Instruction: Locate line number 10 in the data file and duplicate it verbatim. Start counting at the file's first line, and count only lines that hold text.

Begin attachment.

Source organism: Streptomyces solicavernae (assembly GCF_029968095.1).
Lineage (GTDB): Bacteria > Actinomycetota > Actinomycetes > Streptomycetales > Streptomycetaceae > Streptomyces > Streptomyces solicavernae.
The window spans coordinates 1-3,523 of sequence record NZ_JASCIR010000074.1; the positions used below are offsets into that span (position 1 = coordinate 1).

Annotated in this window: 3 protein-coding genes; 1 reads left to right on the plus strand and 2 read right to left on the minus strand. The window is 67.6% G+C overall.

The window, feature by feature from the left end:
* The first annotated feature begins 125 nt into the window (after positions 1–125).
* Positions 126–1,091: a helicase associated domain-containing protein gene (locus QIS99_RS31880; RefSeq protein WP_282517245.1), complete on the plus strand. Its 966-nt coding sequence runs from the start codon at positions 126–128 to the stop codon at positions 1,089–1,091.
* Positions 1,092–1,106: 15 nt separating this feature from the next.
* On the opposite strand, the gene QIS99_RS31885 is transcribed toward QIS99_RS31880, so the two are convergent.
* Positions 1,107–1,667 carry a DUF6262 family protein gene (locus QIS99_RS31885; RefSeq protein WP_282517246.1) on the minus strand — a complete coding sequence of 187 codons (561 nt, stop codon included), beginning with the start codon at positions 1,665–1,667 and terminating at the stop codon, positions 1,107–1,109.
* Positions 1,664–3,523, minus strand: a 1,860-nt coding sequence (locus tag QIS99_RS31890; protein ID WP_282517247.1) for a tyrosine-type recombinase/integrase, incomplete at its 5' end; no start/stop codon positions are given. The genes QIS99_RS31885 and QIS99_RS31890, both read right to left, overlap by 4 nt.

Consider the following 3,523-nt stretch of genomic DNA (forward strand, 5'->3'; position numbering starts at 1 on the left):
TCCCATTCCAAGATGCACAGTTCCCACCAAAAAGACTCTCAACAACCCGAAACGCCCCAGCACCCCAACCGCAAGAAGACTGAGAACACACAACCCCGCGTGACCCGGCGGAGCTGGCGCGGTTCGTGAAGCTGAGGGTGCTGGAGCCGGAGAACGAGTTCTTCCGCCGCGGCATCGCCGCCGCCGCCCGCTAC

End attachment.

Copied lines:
* Positions 1,107–1,667 carry a DUF6262 family protein gene (locus QIS99_RS31885; RefSeq protein WP_282517246.1) on the minus strand — a complete coding sequence of 187 codons (561 nt, stop codon included), beginning with the start codon at positions 1,665–1,667 and terminating at the stop codon, positions 1,107–1,109.